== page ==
WHAT TO SEE AND DO IN MÁLAGA IN ONE DAY?
Exploring the streets of Málaga’s city center in just one day is not an easy task, as there are numerous points of interest to visit.
We have created a walking route where you can get to know a bit of Málaga’s historical and cultural heritage, its Muslim era, and a taste of its gastronomy.
We hope you enjoy it.
We will start the route in an emblematic location in Málaga, Plaza de la Marina, a square that gets its name from the fact that when the city’s Muslim walls were demolished, it opened up a view to the sea.
Located in front of the main entrance of Málaga Port and next to the most famous streets in downtown Málaga, such as Alameda Principal and Calle Larios. In this square, you can find the statue of the “cenachero,” a typical character from Málaga and a symbol of the city.
We will depart from Plaza de la Marina towards the Catedral de la Encarnación. This cathedral is famous and unique because it is unfinished, hence its affectionate nickname “La Manquita” (The One-Armed Lady).
“Don’t forget to take a photo in this place; something so characteristic and peculiar should not be missed”.
This cathedral was built on the remains of an ancient Arab mosque, and it features different architectural styles: Gothic, Renaissance, and Baroque.
Learn more about the history of the Cathedral of Málaga in detail.
Next to the main entrance of Málaga Cathedral, one of the most important squares in the city, in terms of history, is Plaza del Obispo. It is a baroque-style urban square with a fountain in the center, whose water came from the San Telmo aqueduct and supplied the nearby residents. In addition, we find the Episcopal Palace of Málaga, built in the year 1762.
Currently, in Plaza del Obispo, we can also find bars with terraces where we can have a drink and enjoy the wonderful views of the cathedral.
We will continue our tour by heading into Calle Salinas, a street with a rich history, named after the existence of the Salinas Palace. Its Muslim origin is evident in its buildings despite the numerous renovations the area underwent in the 19th century.
Through Salinas Street, we will reach the well-known Marqués de Larios Street, the city’s main and most commercial thoroughfare, named after Manuel Domingo Larios y Larios, the 2nd Marquis of Larios, who promoted the development of the textile industry in Málaga in the 19th century. Here we find the city’s most exclusive shops, restaurants, ice cream parlors, and terrace bars.
A STREET RANKED AMONG THE 50 MOST EXPENSIVE STREETS IN EUROPE IN TERMS OF PROPERTY RENTALS, AND THE FIFTH IN SPAIN.
An extensive pedestrian street where you can stroll leads toPlaza de la Constitución, also known as Plaza de las Cuatro Calles or Plaza Mayor since the Nasrid period. In this square, we find the Fountain of Genova.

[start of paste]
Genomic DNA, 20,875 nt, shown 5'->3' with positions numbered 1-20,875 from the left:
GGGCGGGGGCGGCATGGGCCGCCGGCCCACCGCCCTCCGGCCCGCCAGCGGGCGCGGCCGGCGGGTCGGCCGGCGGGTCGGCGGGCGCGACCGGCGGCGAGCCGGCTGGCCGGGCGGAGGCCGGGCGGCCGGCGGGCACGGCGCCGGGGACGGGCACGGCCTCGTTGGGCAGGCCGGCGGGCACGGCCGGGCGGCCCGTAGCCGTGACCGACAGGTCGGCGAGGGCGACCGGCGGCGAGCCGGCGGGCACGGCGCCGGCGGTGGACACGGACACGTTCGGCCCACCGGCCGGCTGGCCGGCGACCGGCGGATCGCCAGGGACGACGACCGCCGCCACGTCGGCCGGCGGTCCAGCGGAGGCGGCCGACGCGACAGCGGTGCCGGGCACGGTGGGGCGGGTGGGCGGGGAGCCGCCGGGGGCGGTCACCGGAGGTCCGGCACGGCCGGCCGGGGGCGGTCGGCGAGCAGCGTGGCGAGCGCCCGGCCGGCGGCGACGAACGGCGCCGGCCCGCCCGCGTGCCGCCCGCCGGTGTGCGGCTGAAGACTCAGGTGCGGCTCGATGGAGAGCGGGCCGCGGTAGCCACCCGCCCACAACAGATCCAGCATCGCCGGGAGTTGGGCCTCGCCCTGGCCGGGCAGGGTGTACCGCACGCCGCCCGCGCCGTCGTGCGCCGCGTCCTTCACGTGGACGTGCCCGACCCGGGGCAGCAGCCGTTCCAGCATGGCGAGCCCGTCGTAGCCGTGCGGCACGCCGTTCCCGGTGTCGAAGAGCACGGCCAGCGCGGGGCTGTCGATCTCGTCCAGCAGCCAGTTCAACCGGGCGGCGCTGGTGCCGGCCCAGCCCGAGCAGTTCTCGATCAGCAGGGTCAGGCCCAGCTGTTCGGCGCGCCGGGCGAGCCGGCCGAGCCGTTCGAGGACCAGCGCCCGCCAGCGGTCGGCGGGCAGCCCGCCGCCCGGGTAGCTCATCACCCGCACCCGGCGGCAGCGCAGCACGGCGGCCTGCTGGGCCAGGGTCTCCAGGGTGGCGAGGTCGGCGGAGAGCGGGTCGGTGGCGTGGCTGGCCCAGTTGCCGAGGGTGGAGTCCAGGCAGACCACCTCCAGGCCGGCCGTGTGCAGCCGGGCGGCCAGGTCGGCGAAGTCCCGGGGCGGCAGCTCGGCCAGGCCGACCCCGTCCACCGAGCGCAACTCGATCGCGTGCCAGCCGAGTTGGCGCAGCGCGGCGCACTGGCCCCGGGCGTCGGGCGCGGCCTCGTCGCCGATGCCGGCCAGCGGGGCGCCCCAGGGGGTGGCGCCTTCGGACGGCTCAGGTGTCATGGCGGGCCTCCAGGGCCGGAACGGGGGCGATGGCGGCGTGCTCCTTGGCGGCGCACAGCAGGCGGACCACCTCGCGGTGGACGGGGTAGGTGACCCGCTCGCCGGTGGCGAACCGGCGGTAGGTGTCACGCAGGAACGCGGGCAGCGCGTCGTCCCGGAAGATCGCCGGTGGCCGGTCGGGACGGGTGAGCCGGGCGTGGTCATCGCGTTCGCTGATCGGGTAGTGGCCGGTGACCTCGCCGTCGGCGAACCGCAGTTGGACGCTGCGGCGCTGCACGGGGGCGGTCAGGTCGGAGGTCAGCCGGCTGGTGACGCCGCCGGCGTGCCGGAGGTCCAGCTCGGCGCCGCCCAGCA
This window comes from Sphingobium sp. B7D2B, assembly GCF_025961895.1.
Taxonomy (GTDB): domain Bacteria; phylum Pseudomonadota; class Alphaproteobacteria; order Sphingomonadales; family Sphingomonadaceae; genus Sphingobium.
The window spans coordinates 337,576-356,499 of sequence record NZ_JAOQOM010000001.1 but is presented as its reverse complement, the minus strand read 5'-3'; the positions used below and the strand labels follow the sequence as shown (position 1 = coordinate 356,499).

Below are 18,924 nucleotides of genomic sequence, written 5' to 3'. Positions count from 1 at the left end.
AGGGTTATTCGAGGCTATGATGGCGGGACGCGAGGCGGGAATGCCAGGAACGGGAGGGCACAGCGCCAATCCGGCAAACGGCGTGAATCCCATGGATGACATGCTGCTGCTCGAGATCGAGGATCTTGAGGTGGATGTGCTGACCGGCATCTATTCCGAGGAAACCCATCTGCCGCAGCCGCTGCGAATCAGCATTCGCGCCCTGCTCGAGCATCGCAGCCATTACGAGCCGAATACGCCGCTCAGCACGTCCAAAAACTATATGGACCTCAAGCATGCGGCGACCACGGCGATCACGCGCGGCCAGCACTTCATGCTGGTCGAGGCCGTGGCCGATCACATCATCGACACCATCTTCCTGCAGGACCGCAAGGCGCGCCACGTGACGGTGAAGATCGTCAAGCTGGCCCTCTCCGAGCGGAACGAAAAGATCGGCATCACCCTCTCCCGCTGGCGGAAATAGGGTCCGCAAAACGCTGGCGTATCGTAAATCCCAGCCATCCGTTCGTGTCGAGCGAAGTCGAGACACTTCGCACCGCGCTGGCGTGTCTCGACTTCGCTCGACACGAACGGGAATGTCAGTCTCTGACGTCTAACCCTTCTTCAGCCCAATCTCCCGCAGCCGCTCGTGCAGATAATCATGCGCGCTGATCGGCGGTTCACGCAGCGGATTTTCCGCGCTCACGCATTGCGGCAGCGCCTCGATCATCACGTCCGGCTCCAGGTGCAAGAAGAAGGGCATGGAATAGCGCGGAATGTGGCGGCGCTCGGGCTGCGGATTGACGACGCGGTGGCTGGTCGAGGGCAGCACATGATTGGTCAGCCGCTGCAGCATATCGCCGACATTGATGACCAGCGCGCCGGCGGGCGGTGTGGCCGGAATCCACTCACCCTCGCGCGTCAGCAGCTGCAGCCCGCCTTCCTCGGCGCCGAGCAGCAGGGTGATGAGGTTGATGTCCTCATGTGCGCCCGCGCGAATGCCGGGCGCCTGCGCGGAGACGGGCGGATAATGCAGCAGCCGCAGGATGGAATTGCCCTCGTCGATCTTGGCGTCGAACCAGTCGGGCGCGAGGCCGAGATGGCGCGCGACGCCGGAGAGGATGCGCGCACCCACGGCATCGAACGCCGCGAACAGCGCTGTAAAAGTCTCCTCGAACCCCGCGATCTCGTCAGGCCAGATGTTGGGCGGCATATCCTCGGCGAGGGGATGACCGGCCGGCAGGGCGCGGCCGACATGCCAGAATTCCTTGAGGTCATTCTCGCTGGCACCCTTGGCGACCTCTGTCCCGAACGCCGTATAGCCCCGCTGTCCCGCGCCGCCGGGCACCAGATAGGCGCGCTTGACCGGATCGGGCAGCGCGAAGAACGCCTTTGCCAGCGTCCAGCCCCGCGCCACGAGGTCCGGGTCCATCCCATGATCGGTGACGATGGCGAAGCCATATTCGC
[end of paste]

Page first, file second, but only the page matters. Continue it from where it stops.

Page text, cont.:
We now head towards Granada Street, a street that has undergone numerous transformations but still retains Muslim relics, such as the “barreras,” narrow dead-end alleys. From there, we will access San Agustín Street, where we find the Picasso Museum located in the Buenavista Palace, the former headquarters of the Fine Arts Museum. Halfway along Calle San Agustín, we will immerse ourselves in its 11 rooms to enjoy over 230 works by Pablo Picasso, a creative and versatile painter considered the most important artist of the 20th century.
Get all the information about the Picasso museum here.
After the museum visit, we will take a break on our route, and what better way to do it than by enjoying a drink at one of the city’s most renowned gastronomic establishments, where we will make a stop before continuing: El Pimpi. It is a charming winery where we can savor traditional Andalusian cuisine in the heart of Málaga, located on Granada Street.
After filling our stomachs and gaining strength, we continue the route towards the Romano Theatre, located on Alcazabilla Street next to the Alcazaba, with the Gibralfaro Castle behind it. We will learn all about its history at the Interpretation Center.
We will continue towards the Alcazaba, an ancient Arab fortress of great importance in Málaga and in Spain. It is connected by a corridor called La coracha to the Gibralfaro Castle. Both are symbols of the city and are even included in the city’s coat of arms.
The Alcazaba is one of the monuments in Málaga that holds great value in terms of the panoramic views it offers of the city.
We will continue our journey towards Paseo del Parque, a magnificent landscaped promenade with a wide variety of plant species on either side. This promenade is considered one of the most prominent gardens in Europe. During our stroll, we will also admire the impressive City Hall of Málaga, an iconic three-story neobaroque building from the 20th century. Inside, we will find beautifully decorated rooms, such as the Plenary Hall and the Mirror Room, which deserve special attention.
From here, we will cross over to Palmeral de Las Sorpresas, a beautiful boardwalk that connects Piers 1 and 2 of the Port of Málaga.
We will conclude our route at Muelle Uno, a great place to enjoy the sea breeze at one of its terraces. It is the cruise terminal of Málaga and a fundamental tourist hub in the city center. Here, you will find sailing boats and luxurious yachts on one side, and on the other side, upscale restaurants and shops.
These are some of the things what to see in Malaga center in one day
We hope that with this route you can get to know Málaga better, our Málaga!